The Startup Sit Down: Andrew Follett Wants to Animate Your Startup
Andrew Follett is the Founder and CEO of Demo Duck, an “explainer video” creator, and has just launched Video Brewery, a community of video creatives connecting with clients and creating handcrafted videos for their business.
I had a Startup Sit Down with Andrew to get the scoop on Demo Duck’s christening, lessons learned along the way, and how electric toy helicopters keep the stress-levels low.
Hi Andrew, thanks for taking the time to give us the Demo Duck and Video Brewery low down. Our KillerStartup fans are looking forward to being inspired.
Let’s get started.
What are Demo Duck and Video Brewery all about and what makes them stand out from the competition?
Andrew Follet– Demo Duck creates 60-90 second videos to help businesses sell a product and to tell a story about what they do. “Explainer video” is the term most commonly used.
Video Brewery is a division of Demo Duck that I started last January and launched last month. It’s an online video marketplace that connects clients with top video creatives.
When a client wants to create an explainer video for their business, they usually start with a Google search that takes them to several sites and video production services, creatives, etc., and the research process can take up to 2-3 weeks. Video Brewery gives you a closed community of some of the best quality video creatives, where you can put in a bid for your project, accept and connect with the right creative. Video Brewery takes care of the details like payments, contract and online project management.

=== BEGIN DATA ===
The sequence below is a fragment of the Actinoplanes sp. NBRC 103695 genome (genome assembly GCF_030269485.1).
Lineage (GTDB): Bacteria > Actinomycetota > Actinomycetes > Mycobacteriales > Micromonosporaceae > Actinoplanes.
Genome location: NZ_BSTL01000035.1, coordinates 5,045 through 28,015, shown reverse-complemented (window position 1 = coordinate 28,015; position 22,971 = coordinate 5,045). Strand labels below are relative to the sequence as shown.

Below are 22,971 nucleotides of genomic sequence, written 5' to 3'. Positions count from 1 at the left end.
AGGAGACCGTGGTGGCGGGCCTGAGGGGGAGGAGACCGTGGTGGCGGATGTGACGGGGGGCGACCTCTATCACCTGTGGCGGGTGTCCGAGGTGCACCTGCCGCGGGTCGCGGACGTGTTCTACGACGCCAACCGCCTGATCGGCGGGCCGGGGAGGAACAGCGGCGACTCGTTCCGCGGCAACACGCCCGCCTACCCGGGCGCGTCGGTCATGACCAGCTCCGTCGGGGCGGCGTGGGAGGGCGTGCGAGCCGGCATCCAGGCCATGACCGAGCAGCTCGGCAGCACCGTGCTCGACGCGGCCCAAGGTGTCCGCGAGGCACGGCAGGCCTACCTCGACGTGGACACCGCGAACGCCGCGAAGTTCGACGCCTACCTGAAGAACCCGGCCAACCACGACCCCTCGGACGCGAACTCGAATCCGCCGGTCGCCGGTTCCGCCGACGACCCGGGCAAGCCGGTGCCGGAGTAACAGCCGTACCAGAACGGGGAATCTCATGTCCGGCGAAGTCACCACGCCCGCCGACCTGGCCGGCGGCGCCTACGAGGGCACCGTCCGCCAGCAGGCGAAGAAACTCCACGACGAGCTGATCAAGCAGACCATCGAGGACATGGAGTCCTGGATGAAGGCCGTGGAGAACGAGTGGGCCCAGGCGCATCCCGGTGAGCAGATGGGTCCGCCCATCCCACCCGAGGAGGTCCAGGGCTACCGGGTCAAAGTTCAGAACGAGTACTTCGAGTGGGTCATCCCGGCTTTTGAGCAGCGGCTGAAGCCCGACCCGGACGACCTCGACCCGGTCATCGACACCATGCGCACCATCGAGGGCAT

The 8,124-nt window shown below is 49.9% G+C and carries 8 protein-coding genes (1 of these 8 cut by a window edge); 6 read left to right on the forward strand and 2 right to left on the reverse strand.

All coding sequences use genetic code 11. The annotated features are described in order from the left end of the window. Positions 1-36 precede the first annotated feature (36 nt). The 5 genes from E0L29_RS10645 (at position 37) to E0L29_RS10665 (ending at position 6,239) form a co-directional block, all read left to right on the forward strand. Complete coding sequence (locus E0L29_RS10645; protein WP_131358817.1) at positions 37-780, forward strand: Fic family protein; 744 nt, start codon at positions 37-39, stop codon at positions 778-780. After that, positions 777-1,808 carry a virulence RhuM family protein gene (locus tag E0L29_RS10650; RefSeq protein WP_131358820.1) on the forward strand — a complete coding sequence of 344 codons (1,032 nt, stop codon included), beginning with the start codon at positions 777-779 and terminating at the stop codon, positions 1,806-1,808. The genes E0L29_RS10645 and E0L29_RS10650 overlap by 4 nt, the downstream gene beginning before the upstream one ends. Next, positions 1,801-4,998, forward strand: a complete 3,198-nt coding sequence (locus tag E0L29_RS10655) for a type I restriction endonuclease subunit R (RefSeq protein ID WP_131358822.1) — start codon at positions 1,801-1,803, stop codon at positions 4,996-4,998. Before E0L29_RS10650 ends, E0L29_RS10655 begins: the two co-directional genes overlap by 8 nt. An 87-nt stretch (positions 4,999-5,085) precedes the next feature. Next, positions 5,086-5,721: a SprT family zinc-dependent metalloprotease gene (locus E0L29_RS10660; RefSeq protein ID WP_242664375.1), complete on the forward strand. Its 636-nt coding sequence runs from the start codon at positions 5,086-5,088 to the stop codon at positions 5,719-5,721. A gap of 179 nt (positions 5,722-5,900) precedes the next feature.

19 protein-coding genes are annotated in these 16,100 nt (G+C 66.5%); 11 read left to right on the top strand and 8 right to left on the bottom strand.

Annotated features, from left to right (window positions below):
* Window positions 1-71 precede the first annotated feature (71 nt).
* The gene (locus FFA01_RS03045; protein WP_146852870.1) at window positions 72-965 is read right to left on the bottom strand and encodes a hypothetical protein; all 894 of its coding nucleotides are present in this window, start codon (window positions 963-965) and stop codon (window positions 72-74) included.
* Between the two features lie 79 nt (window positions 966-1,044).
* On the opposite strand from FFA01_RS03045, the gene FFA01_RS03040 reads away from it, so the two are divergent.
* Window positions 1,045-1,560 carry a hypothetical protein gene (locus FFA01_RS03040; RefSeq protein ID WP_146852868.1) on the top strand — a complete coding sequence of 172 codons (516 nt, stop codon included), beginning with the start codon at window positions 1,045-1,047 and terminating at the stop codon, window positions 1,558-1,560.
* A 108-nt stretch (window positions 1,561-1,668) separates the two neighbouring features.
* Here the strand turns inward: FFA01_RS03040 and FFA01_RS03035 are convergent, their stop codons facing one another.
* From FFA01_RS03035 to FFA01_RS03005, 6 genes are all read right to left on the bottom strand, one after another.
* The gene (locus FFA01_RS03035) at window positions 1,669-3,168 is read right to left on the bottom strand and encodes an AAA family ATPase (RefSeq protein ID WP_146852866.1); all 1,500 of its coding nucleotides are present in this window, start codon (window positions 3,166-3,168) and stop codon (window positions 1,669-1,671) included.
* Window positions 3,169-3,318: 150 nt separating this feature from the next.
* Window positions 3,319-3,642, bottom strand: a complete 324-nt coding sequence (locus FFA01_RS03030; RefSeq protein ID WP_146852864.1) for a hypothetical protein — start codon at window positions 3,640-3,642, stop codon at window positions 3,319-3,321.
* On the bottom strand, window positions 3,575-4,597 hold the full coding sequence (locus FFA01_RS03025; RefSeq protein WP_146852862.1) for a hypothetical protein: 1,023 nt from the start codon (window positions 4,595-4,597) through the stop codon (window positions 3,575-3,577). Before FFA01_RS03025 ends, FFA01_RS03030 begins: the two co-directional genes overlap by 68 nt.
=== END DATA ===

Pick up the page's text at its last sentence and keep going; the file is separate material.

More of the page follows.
Demo Duck started with just me. I had a friend in radio that did the voiceover. And, it just grew from word of mouth. We got into the market relatively early and now we have a stable of 20-30 creatives from all over the world, giving our clients a large demographic to connect with.
Tell us a little about where you’re coming from, and how Demo Duck and Video Brewery were hatched.
AF- I’m from Minnesota, and went to Wheaton College in Chicago studying Business Economics. I worked as a Marketing Manager for a small green initiatives company for a few years and I started creating short tutorial videos on “how much your company is recycling,” etc.
I got great small business experience from that and I had a good relationship with the CEO, so I had the opportunity to be involved with a lot of areas of the company.